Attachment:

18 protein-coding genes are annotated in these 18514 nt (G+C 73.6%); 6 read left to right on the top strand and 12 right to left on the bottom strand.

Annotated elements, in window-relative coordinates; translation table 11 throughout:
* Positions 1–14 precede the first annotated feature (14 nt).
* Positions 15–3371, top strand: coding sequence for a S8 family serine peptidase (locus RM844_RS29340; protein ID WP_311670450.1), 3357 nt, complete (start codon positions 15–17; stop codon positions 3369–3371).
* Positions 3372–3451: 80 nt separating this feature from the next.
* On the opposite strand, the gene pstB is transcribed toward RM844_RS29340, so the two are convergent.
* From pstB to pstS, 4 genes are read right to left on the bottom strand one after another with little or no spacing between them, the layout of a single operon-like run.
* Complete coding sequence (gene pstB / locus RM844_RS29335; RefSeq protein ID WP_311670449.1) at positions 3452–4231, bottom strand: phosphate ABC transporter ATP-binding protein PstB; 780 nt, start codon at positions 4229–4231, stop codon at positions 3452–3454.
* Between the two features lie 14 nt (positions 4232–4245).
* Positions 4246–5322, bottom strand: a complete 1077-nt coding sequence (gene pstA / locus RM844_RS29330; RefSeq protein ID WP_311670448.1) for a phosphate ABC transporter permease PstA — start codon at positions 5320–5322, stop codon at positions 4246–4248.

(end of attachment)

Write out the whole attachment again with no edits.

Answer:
18 protein-coding genes are annotated in these 18514 nt (G+C 73.6%); 6 read left to right on the top strand and 12 right to left on the bottom strand.

Annotated elements, in window-relative coordinates; translation table 11 throughout:
* Positions 1–14 precede the first annotated feature (14 nt).
* Positions 15–3371, top strand: coding sequence for a S8 family serine peptidase (locus RM844_RS29340; protein ID WP_311670450.1), 3357 nt, complete (start codon positions 15–17; stop codon positions 3369–3371).
* Positions 3372–3451: 80 nt separating this feature from the next.
* On the opposite strand, the gene pstB is transcribed toward RM844_RS29340, so the two are convergent.
* From pstB to pstS, 4 genes are read right to left on the bottom strand one after another with little or no spacing between them, the layout of a single operon-like run.
* Complete coding sequence (gene pstB / locus RM844_RS29335; RefSeq protein ID WP_311670449.1) at positions 3452–4231, bottom strand: phosphate ABC transporter ATP-binding protein PstB; 780 nt, start codon at positions 4229–4231, stop codon at positions 3452–3454.
* Between the two features lie 14 nt (positions 4232–4245).
* Positions 4246–5322, bottom strand: a complete 1077-nt coding sequence (gene pstA / locus RM844_RS29330; RefSeq protein ID WP_311670448.1) for a phosphate ABC transporter permease PstA — start codon at positions 5320–5322, stop codon at positions 4246–4248.